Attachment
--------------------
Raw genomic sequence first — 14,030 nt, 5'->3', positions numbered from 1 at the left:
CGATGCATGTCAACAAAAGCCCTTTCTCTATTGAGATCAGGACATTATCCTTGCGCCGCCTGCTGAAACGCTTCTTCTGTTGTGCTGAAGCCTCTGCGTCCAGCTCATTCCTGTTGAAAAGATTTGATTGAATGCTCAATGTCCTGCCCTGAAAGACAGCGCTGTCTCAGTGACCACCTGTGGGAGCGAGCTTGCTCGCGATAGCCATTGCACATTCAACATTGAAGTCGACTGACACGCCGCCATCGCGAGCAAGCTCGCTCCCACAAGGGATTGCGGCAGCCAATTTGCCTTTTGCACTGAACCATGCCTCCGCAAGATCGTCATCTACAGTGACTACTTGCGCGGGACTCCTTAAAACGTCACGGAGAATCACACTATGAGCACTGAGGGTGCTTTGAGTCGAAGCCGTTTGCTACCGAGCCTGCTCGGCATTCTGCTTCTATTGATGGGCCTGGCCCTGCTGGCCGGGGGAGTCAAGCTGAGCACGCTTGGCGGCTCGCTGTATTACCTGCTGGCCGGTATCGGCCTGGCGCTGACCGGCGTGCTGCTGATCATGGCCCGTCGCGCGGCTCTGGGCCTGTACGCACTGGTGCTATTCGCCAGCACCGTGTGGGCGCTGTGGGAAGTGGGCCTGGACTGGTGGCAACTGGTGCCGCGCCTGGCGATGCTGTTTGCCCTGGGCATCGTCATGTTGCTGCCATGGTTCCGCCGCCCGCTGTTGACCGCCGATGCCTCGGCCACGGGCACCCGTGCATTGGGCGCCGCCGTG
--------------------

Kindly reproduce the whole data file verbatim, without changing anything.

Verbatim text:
Raw genomic sequence first — 14,030 nt, 5'->3', positions numbered from 1 at the left:
CGATGCATGTCAACAAAAGCCCTTTCTCTATTGAGATCAGGACATTATCCTTGCGCCGCCTGCTGAAACGCTTCTTCTGTTGTGCTGAAGCCTCTGCGTCCAGCTCATTCCTGTTGAAAAGATTTGATTGAATGCTCAATGTCCTGCCCTGAAAGACAGCGCTGTCTCAGTGACCACCTGTGGGAGCGAGCTTGCTCGCGATAGCCATTGCACATTCAACATTGAAGTCGACTGACACGCCGCCATCGCGAGCAAGCTCGCTCCCACAAGGGATTGCGGCAGCCAATTTGCCTTTTGCACTGAACCATGCCTCCGCAAGATCGTCATCTACAGTGACTACTTGCGCGGGACTCCTTAAAACGTCACGGAGAATCACACTATGAGCACTGAGGGTGCTTTGAGTCGAAGCCGTTTGCTACCGAGCCTGCTCGGCATTCTGCTTCTATTGATGGGCCTGGCCCTGCTGGCCGGGGGAGTCAAGCTGAGCACGCTTGGCGGCTCGCTGTATTACCTGCTGGCCGGTATCGGCCTGGCGCTGACCGGCGTGCTGCTGATCATGGCCCGTCGCGCGGCTCTGGGCCTGTACGCACTGGTGCTATTCGCCAGCACCGTGTGGGCGCTGTGGGAAGTGGGCCTGGACTGGTGGCAACTGGTGCCGCGCCTGGCGATGCTGTTTGCCCTGGGCATCGTCATGTTGCTGCCATGGTTCCGCCGCCCGCTGTTGACCGCCGATGCCTCGGCCACGGGCACCCGTGCATTGGGCGCCGCCGTG